|Title:||An integrated approach to financial planning in Hong Kong|
|Subject:||Hong Kong Polytechnic University -- Dissertations|
Finance, Personal -- China -- Hong Kong
Investments -- China -- Hong Kong
|Department:||Department of Business Studies|
|Pages:||199 leaves : ill. ; 30 cm|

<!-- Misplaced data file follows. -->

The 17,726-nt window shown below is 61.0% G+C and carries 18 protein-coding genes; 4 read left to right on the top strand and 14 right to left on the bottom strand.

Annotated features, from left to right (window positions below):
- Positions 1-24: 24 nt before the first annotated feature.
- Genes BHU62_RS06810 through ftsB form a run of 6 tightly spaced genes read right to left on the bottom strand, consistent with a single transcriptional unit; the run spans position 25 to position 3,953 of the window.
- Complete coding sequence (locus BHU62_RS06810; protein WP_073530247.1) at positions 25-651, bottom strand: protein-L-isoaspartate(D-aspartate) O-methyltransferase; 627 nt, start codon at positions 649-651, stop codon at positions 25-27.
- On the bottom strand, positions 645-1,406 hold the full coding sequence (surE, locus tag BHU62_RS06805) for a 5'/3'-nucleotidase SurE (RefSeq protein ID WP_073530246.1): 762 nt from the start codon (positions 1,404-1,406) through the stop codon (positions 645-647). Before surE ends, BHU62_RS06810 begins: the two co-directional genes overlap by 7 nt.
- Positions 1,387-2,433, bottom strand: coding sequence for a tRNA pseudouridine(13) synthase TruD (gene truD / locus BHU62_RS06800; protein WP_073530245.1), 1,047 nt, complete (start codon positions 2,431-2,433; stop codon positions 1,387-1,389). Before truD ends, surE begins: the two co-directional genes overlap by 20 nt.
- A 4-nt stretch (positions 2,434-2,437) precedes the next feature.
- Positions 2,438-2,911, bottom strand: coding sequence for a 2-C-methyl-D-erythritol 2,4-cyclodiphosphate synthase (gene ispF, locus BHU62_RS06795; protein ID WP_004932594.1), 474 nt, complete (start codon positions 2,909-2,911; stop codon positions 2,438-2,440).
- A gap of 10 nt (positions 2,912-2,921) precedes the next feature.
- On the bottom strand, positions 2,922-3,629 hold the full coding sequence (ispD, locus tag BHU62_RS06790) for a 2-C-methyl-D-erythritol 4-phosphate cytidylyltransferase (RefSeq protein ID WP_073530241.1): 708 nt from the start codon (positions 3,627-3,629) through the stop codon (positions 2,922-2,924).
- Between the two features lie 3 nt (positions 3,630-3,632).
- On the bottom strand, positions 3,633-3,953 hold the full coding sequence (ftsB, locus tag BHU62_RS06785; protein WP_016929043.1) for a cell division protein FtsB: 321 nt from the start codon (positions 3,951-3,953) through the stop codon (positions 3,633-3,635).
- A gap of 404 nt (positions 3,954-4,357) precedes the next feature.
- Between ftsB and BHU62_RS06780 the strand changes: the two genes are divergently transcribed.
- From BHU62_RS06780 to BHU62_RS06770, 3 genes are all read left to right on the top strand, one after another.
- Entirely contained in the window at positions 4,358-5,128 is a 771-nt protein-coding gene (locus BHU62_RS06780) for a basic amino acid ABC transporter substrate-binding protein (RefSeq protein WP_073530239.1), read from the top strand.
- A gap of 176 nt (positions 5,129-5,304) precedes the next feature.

|Abstract:||This study evaluates a financial planning approach integrating the concept of human capital and measurements of risk tolerance for Hong Kong people. The first essay focuses on the effects of human capital on the optimal portfolio, and the second essay studies the risk tolerance assessments using survey data of Hong Kong. The first essay employs a closed-form solution for optimal asset allocation developed by Chan and Viceira (2000) for simulation and a survey data of US to compare with the Hong Kong data. The results indicate that Hong Kong people working in particular industries could benefit from the hedging effect provided by their human capital. Ignoring this effect would lead to under-investment. Also, the nonlinear effect of risk tolerance on the optimal portfolio becomes more significant under a long investment horizon. Furthermore, the comparison between the US and Hong Kong survey data reveals that there is no significant difference in the risk tolerance distribution. The results also show that risk and return of investment, and risk tolerance of investor are the most significant factors for the asset allocation strategy. Although the effects of labor supply flexibility and hedging effect of human capital are relatively weaker, their impacts are still significant for investors. The second essay investigates the effect of demographic and subjective factors on two risk tolerance assessments: utility equivalent measure and psychometric measure. It is found that the utility equivalent measure provides an accurate classification for the average high risk tolerance group. The psychometric measure provides an accurate classification for high risk tolerance group and low risk tolerance group, but fail to do so for the average risk tolerance group. Setting aside the prediction ability of the demographic and socioeconomic factors, there is a consistent evident supporting that risk tolerance level is inversely related to age. New evidences show that proxy of labor supply flexibility is positively relate to the risk tolerance level. Weak evidences in the results show that (1) low education level is related to low risk tolerance, (2) male has higher risk tolerance measured by the psychometric questions than female, and (3) job security fairly related to the stock market return is related to higher risk tolerance level measured by utility equivalent question. It is interesting to find that subjective hedging effect and years before retirement doest not affects risk tolerance. Furthermore, the effects of income level on the utility equivalent measure and the psychometric measure are mixed. Overall, the results suggest that some demographic and subjective factors are related to risk tolerance, but the explanatory power of the demographic and subjective factors on risk tolerance is not satisfactory. Therefore, financial planning practitioners should not rely on heuristic judgment to evaluate clients' risk tolerance level.|
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